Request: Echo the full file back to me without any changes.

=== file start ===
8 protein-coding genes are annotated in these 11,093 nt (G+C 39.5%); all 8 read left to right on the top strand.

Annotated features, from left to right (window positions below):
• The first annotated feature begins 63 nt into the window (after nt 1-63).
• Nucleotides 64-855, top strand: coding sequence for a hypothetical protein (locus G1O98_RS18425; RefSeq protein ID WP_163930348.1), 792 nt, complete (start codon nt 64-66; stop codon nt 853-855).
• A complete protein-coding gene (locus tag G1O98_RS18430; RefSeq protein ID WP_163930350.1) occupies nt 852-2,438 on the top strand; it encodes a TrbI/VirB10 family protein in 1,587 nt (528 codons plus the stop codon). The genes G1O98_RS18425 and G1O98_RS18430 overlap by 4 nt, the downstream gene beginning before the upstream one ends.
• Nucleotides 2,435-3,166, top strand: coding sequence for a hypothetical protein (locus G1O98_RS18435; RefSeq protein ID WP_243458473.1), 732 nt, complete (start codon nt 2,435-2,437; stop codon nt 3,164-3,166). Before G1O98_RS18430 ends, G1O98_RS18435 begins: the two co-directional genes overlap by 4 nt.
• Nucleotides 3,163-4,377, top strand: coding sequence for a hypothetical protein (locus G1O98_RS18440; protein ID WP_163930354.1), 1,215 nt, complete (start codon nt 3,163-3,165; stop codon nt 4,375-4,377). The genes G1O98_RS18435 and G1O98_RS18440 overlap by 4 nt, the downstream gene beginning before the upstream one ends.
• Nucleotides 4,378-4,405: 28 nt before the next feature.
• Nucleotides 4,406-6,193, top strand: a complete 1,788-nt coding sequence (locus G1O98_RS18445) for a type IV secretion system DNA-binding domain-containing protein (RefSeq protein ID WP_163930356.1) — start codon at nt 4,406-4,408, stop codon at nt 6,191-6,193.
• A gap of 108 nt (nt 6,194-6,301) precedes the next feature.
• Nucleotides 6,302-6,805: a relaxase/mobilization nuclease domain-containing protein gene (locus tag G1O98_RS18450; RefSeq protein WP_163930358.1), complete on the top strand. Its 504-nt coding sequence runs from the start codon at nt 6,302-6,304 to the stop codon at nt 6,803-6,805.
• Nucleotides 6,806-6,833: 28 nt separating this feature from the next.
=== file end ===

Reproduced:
8 protein-coding genes are annotated in these 11,093 nt (G+C 39.5%); all 8 read left to right on the top strand.

Annotated features, from left to right (window positions below):
• The first annotated feature begins 63 nt into the window (after nt 1-63).
• Nucleotides 64-855, top strand: coding sequence for a hypothetical protein (locus G1O98_RS18425; RefSeq protein ID WP_163930348.1), 792 nt, complete (start codon nt 64-66; stop codon nt 853-855).
• A complete protein-coding gene (locus tag G1O98_RS18430; RefSeq protein ID WP_163930350.1) occupies nt 852-2,438 on the top strand; it encodes a TrbI/VirB10 family protein in 1,587 nt (528 codons plus the stop codon). The genes G1O98_RS18425 and G1O98_RS18430 overlap by 4 nt, the downstream gene beginning before the upstream one ends.
• Nucleotides 2,435-3,166, top strand: coding sequence for a hypothetical protein (locus G1O98_RS18435; RefSeq protein ID WP_243458473.1), 732 nt, complete (start codon nt 2,435-2,437; stop codon nt 3,164-3,166). Before G1O98_RS18430 ends, G1O98_RS18435 begins: the two co-directional genes overlap by 4 nt.
• Nucleotides 3,163-4,377, top strand: coding sequence for a hypothetical protein (locus G1O98_RS18440; protein ID WP_163930354.1), 1,215 nt, complete (start codon nt 3,163-3,165; stop codon nt 4,375-4,377). The genes G1O98_RS18435 and G1O98_RS18440 overlap by 4 nt, the downstream gene beginning before the upstream one ends.
• Nucleotides 4,378-4,405: 28 nt before the next feature.
• Nucleotides 4,406-6,193, top strand: a complete 1,788-nt coding sequence (locus G1O98_RS18445) for a type IV secretion system DNA-binding domain-containing protein (RefSeq protein ID WP_163930356.1) — start codon at nt 4,406-4,408, stop codon at nt 6,191-6,193.
• A gap of 108 nt (nt 6,194-6,301) precedes the next feature.
• Nucleotides 6,302-6,805: a relaxase/mobilization nuclease domain-containing protein gene (locus tag G1O98_RS18450; RefSeq protein WP_163930358.1), complete on the top strand. Its 504-nt coding sequence runs from the start codon at nt 6,302-6,304 to the stop codon at nt 6,803-6,805.
• Nucleotides 6,806-6,833: 28 nt separating this feature from the next.